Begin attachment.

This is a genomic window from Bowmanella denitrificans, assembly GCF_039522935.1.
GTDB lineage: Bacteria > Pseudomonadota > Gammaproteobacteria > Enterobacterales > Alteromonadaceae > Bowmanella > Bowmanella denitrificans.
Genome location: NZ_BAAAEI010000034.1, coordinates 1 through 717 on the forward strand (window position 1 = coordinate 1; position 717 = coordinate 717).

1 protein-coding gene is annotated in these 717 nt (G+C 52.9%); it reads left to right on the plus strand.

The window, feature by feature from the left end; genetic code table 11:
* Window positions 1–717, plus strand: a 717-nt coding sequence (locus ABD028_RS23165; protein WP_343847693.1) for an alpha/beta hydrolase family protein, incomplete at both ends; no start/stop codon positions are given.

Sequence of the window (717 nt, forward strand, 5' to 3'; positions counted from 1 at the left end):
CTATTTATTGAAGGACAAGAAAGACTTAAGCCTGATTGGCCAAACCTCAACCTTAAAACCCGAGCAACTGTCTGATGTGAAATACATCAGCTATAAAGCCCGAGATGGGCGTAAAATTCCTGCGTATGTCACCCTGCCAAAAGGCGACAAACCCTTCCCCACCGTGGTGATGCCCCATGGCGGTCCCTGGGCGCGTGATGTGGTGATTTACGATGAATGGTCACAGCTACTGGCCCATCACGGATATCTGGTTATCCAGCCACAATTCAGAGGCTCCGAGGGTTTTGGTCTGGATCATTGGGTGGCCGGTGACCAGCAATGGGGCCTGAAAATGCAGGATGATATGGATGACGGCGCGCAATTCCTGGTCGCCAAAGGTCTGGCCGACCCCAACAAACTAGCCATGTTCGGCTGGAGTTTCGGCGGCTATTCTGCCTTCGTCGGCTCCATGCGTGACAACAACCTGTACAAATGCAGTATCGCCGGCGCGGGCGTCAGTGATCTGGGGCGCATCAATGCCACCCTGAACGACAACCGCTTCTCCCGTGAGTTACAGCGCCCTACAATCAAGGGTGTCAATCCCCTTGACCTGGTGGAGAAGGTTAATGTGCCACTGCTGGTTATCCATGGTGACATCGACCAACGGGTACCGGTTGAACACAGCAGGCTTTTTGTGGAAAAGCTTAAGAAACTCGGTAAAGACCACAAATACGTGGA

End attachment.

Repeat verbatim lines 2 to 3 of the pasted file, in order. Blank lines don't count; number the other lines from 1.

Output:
GTDB lineage: Bacteria > Pseudomonadota > Gammaproteobacteria > Enterobacterales > Alteromonadaceae > Bowmanella > Bowmanella denitrificans.
Genome location: NZ_BAAAEI010000034.1, coordinates 1 through 717 on the forward strand (window position 1 = coordinate 1; position 717 = coordinate 717).